AN Edinburgh doctor who was due to be a general election candidate for Ukip has quit the party and rejoined the Tories.
Jon Stanley, who fought the Liberton/Gilmerton council by-election for Ukip in June 2013, accused the party in Scotland of being sectarian and undemocratic and branded its referendum campaign last year “a joke”.
He said the final straw was MEP David Coburn’s controversial comments comparing Scottish Government minister Humza Yousaf to terrorist Abu Hamza,
Dr Stanley, who works as an NHS surgeon, was due to stand against leading Liberal Democrat Tim Farron in the Westmorland and Lonsdale seat in Cumbria at the forthcoming Westminster election.
But he resigned just over a week ago and was at the launch of the Scottish Conservatives’ general election campaign at Dynamic Earth yesterday to cheer on his new party colleagues.
Dr Stanley said Ukip had chosen not to take Scotland seriously.
He said: “I thought the preparation for the indy referendum was incredibly poor. We are meant to be fighting a European referendum some day. This was the dress rehearsal, but it was not impressive and quite worrying actually.
“In the Scottish party for a long time there has been a very sectarian agenda and a very undemocratic agenda.”.
He said the regional committee last met in July 2013. “Since then it has been very much run by central office and by the party chairman. There has been no accountability and numerous complaints by people, including myself, have been completely ignored.”
He said Ukip treated Scotland as “a province to be quietened, not a nation to be engaged”.
He said the remarks by Mr Coburn about Humza Yousaf were “the final straw”. “This was the time for him to be slapped down properly,” he said. “But that didn’t happen.”
He said he had previously been a member of the Conservative Party but quit in 2011 and joined Ukip the following year.
He said he was sad to leave but was happy to be back with the Conservatives and claimed the party had “found its feet” since the referendum.
A Ukip spokesman said Mr Stanley and the party had been drifting apart politically for some time and his resignation came as no surprise.
Scottish Conservative leader Ruth Davidson said the Tories should go it alone and form a minority government if they fail to win the election outright.
She said it did not look “right now” as if the party would secure an overall majority and suggested that rather than seek another coalition, David Cameron could learn from the SNP administration which ruled Scotland as a minority for four years from 2007.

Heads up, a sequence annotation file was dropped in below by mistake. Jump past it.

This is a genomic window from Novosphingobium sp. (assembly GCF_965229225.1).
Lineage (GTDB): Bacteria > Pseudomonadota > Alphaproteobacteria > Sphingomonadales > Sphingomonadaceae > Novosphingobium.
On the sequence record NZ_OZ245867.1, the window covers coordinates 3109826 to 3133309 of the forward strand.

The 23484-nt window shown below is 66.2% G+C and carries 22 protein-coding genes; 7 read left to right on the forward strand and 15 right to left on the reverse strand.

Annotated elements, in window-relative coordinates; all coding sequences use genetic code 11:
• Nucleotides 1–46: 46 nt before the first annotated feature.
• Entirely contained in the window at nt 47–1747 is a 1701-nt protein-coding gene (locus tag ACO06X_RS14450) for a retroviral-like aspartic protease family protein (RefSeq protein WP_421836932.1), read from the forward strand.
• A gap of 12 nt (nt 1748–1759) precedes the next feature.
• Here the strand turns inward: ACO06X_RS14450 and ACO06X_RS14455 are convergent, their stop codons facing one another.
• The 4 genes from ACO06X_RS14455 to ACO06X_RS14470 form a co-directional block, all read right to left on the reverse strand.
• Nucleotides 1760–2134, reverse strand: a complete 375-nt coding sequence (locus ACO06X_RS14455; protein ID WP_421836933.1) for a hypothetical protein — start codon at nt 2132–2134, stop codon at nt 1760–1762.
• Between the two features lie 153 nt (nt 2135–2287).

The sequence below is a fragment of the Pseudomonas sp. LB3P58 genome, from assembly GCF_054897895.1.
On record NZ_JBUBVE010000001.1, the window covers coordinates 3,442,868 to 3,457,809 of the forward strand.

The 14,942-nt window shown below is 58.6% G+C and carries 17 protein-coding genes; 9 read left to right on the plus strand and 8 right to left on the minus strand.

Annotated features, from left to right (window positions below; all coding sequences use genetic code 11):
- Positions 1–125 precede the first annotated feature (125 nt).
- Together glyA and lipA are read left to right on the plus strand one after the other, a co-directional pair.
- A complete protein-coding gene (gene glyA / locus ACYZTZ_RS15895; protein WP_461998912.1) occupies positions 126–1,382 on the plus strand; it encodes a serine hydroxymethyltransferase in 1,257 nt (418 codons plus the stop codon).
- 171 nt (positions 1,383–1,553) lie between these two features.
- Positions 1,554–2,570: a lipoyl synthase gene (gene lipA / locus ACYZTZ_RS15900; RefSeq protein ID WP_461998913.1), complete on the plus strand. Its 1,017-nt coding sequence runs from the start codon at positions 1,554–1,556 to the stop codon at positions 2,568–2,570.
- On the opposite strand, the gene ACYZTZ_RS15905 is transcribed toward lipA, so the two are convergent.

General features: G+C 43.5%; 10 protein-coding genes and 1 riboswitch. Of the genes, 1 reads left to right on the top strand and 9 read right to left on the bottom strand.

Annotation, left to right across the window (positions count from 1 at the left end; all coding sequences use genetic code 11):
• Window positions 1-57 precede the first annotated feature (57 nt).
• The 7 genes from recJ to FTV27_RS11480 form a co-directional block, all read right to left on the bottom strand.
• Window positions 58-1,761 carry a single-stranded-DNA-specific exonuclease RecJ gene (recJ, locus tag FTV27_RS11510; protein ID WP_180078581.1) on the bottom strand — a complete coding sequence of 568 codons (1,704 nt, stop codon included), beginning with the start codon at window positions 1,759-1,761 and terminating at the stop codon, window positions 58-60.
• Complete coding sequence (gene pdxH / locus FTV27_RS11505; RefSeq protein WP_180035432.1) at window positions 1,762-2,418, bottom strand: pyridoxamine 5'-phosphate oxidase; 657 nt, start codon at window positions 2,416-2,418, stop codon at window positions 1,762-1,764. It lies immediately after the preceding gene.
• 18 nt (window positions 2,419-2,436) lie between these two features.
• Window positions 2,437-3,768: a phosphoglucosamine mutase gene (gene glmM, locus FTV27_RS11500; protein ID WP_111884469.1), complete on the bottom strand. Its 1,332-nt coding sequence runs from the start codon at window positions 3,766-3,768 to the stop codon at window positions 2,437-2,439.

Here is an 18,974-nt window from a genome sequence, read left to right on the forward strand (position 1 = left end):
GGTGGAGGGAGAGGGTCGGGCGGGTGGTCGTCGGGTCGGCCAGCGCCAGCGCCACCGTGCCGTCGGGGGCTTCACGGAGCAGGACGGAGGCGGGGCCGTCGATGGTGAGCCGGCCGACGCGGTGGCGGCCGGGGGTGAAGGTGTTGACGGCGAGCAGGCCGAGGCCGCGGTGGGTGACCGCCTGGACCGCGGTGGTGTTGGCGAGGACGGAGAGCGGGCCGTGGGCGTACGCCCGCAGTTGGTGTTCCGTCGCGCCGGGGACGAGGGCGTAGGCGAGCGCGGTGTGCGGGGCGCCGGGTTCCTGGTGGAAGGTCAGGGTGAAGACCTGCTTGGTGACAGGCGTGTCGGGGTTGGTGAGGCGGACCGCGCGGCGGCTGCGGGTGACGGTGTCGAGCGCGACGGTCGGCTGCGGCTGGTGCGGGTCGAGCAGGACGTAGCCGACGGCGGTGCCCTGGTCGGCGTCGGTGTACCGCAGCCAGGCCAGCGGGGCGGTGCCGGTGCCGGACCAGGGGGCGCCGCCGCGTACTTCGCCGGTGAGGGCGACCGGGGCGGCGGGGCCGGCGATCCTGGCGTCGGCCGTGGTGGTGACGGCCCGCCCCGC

And she launched a strongly-worded attack on Labour and the Liberal Democrats.
She said: “I don’t know what’s happened to the once proud Labour and Lib Dem parties. All we see now are headless chickens – still running around the chicken coop, not a brain cell in sight and about to get stuffed. I don’t think Scots deserve to get dragged into their mess.
“Labour, the SNP and the Lib Dems simply aren’t prepared for responsible government which keeps the recovery on track. Their plans are unfit for our country’s needs – and it’s our job to make sure they don’t get to use them.”
Greens eye benefits of membership surge
Scottish Greens have launched their general election manifesto, pledging to tackle poverty, protect public services and secure more powers for Scotland and local communities.
The party, which has seen its membership surge to over 8500 since the referendum, is fighting 31 out of Scotland’s 59 Westminster seats.
Its policies are based on three themes – equality not poverty, including a £10 minimum wage; public services in public hands, including publicly-owned railways; and power to communities.
Scottish Greens co-convener Patrick Harvie, pictured, said: “Everyone is tired of the same old Westminster politics. Scotland is ready for change and people are eager to vote for ideas they can believe in.
“The Green membership surge means we’re in a strong position to send principled voices to speak up for Scotland’s communities. Our bold vision for Scotland and the UK is a compelling offer that others simply can’t match.”
Edinburgh councillor Maggie Chapman, and fellow co-convener, said a £10 minimum wage would ensure no-one worked in a job that kept them in poverty. She said: “By rolling back benefits cuts and lifting the punishing sanctions regime, we can restore a society with compassion.”
And Peter McColl, candidate for Edinburgh East, said: “Scottish Green MPs would tackle wealth inequality with a tax on the richest one per cent; return the railways to public ownership to invest in decent public transport; and oppose the TTIP corporate power grab.”